suffers for some conditions and traffic loads, above 5ms we saw very
   little or no improvement in utilization.  Thus target SHOULD be set
   to 5ms for normal Internet traffic.

   If a CoDel link has only or primarily long-lived TCP flows sharing a
   link to congestion but not overload, the median delay through the
   link will tend to the target.  For bursty traffic loads and for
   overloaded conditions (where it is difficult or impossible for all
   the arriving flows to be accommodated) the median queues will be
   longer than target.

   The non-starvation drop inhibit feature dominates where the link rate
   becomes very small.  By inhibiting drops when there is less than an
   (outbound link) MTU worth of bytes in the buffer, CoDel adapts to
   very low bandwidth links.  This is shown in [CODEL2012] and
   interested parties should see the discussion of results there.
   Unpublished studies were carried out down to 64Kbps.  The drop
   inhibit condition can be expanded to include a test to retain
   sufficient bytes or packets to fill an allocation in a request-and-
   grant MAC.

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   Sojourn times must remain above target for an entire interval in
   order to enter the drop state.  Any packet with a sojourn time less
   than target will reset the time that the queue was last below the
   target.  Since Internet traffic has very dynamic characteristics, the
   actual sojourn delays experienced by packets varies greatly and is
   often less than the target unless the overload is excessive.  When a
   link is not overloaded, it is not a bottleneck and packet sojourn
   times will be small or nonexistent.  In the usual case, there are
   only one or two places along a path where packets will encounter a
   bottleneck (usually at the edge), so the amount of queuing delay
   experienced by a packet should be less than 10 ms even under
   extremely congested conditions.  Contrast this to the queuing delays
   that grow to orders of seconds that have led to the "bufferbloat"
   term [NETAL2010, CHARRB2007].

4.5.  Use with multiple queues

   Unlike other AQMs, CoDel is easily adapted to multiple queue systems.
   With other approaches there is always a question of how to account
   for the fact that each queue receives less than the full link rate
   over time and usually sees a varying rate over time.  This is exactly
   what CoDel excels at: using a packet's sojourn time in the buffer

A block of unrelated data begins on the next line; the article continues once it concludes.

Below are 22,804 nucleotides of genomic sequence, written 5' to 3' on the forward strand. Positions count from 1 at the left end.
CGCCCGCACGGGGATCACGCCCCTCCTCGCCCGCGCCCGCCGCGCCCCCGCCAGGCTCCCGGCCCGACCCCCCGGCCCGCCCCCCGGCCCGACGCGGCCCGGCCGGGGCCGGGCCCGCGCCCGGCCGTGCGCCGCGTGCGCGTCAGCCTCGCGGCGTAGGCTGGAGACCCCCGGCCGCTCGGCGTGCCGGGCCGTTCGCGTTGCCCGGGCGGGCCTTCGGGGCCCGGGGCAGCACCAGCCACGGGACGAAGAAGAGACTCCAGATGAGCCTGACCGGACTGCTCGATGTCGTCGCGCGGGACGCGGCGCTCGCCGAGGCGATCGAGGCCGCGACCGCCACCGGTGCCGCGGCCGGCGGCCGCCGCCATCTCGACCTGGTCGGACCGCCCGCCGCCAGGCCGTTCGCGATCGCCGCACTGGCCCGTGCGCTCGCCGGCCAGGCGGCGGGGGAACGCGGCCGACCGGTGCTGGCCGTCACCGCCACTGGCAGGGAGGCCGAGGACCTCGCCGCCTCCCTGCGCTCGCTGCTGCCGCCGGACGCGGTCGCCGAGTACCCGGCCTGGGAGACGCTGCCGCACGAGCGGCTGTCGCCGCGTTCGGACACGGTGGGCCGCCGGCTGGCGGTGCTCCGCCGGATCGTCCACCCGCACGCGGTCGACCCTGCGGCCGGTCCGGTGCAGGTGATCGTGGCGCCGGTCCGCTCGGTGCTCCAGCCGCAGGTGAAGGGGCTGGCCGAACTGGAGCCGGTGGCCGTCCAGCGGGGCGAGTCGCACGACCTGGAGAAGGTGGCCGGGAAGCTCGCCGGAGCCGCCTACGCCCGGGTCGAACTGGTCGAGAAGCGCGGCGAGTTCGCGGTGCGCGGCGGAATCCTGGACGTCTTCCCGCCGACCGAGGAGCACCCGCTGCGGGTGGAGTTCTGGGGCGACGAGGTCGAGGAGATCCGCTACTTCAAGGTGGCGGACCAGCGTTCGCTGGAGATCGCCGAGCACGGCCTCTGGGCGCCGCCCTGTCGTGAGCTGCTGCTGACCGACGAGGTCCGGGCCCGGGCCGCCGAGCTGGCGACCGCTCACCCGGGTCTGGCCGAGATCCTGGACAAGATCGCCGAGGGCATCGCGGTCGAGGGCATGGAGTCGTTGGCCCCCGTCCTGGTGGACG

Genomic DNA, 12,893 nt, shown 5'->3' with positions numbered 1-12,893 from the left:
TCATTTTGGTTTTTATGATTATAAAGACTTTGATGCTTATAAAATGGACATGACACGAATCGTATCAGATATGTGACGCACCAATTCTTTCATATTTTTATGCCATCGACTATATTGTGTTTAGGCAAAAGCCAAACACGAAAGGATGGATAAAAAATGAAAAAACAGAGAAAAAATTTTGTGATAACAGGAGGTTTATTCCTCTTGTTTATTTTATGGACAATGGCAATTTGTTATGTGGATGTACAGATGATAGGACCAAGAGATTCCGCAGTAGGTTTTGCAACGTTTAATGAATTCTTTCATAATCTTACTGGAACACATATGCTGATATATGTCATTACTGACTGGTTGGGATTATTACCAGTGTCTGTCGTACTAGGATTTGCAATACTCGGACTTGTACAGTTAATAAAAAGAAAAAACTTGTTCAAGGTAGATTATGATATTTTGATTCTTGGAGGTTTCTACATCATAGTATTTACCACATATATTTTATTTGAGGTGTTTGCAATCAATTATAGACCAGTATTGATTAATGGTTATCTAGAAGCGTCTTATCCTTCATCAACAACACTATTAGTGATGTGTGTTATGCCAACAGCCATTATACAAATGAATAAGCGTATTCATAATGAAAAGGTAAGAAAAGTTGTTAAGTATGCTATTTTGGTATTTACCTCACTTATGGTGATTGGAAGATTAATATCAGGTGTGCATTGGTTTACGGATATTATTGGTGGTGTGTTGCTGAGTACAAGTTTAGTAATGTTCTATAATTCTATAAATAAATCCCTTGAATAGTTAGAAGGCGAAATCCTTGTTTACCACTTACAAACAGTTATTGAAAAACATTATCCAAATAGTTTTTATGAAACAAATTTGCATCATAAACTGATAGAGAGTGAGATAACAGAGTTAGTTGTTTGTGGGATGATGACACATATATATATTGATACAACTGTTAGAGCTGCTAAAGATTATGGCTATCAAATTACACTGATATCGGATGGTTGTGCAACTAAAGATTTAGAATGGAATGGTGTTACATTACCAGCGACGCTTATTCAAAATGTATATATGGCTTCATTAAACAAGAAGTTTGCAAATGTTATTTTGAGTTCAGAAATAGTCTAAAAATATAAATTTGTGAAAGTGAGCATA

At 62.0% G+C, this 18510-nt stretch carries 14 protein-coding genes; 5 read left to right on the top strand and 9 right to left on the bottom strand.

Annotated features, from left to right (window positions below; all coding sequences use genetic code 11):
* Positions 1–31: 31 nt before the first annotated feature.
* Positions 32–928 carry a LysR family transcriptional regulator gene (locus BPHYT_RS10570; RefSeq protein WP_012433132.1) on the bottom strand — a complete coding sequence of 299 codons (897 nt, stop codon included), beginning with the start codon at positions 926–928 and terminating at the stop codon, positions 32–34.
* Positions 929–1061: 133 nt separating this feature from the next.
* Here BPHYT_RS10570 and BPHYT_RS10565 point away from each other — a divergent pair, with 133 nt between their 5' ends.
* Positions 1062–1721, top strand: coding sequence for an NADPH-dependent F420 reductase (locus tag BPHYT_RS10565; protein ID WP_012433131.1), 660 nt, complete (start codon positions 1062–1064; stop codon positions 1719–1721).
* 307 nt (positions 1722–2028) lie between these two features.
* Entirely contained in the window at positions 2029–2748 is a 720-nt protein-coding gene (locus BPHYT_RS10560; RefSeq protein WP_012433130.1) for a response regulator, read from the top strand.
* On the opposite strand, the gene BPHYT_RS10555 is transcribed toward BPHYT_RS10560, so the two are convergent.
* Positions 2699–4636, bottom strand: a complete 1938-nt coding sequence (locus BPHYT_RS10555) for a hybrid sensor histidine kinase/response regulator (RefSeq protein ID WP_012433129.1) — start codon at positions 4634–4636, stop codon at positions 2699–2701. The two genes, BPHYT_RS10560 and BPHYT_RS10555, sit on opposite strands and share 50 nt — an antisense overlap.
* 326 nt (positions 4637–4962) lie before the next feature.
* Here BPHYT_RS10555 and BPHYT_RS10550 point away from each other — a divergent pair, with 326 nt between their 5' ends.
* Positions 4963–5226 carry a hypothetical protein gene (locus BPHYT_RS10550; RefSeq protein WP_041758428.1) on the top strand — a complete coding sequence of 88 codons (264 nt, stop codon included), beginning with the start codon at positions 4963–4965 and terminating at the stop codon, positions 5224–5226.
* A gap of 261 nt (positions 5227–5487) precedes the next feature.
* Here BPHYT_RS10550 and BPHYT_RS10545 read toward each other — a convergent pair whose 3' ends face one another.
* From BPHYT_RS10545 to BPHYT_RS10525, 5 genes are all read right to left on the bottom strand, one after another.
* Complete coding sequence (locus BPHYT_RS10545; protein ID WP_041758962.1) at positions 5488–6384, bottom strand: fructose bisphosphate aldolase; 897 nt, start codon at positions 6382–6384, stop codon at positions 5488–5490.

completely bypasses this problem.  A separate CoDel algorithm runs on
   each queue, but each CoDel uses the packet sojourn time the same way
   a single queue CoDel does.  Just as a single queue CoDel adapts to
   changing link bandwidths[CODEL2012], so do the multiple queue CoDels.
   When testing for queue occupancy before dropping, the total occupancy
   of all bins should be used.  This property of CoDel has been
   exploited in fq_codel, briefly discussed in the next section and the
   subject of another Internet Draft.

4.6.  Use of stochastic bins or sub-queues to improve performance

   Shortly after the release of the CoDel pseudocode, Eric Dumazet
   created fq_codel, applying CoDel to each bin, or queue, used with
   stochastic fair queuing.  (To understand further, see [SFQ1990] or
   the linux sfq at .) Fq_codel hashes
   on the packet header fields to determine a specific bin, or sub-
   queue, for each five-tuple flow, and runs CoDel on each bin or sub-
   queue thus creating a well-mixed output flow and obviating issues of
   reverse path flows (including "ack compression").  Dumazet's code is
   part of the CeroWrt project code at the's web site
   and an Internet Draft has been submitted describing fq_codel, draft-

   We've experimented with a similar approach by creating an ns-2
   simulator code module, sfqcodel.  This has provided excellent results
   thus far: median queues remain small across a range of traffic

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   patterns that includes bidirectional file transfers (that is, the
   same traffic sent in both directions on a link), constant bit-rate
   VoIP-like flows, and emulated web traffic and utilizations are
   consistently better than single queue CoDel, generally very close to
   100%. Our version differs from Dumazet's by preferring a packet-based
   round robin of the bins rather than byte-based DRR and there may be
   other minor differences in implementation.  Our code, intended for
   simulation experiments, is available at
   and being integrated into the ns-2 distribution.  Andrew McGregor has
   an ns-3 version of fq_codel.

   Stochastic flow queuing provides better traffic mixing on the link
   and tends to isolate a larger flow or flows.  For real priority
   treatment, use of DiffServ isolation is encouraged.  We've
   experimented in simulation with creating a queue to isolate all the
   UDP traffic (which is all simulated VoIP thus low bandwidth) but this
   approach has to be applied with caution in the real world.  Some
   experimenters are trying rounding with a small quantum (on the order
   of a voice packet size) but this also needs thorough study.

   A number of open issues should be studied.  In particular, if the
   number of different queues or bins is too large, the scheduling will
   be the dominant factor, not the AQM; it is NOT the case that more
   bins are always better.  In our simulations, we have found good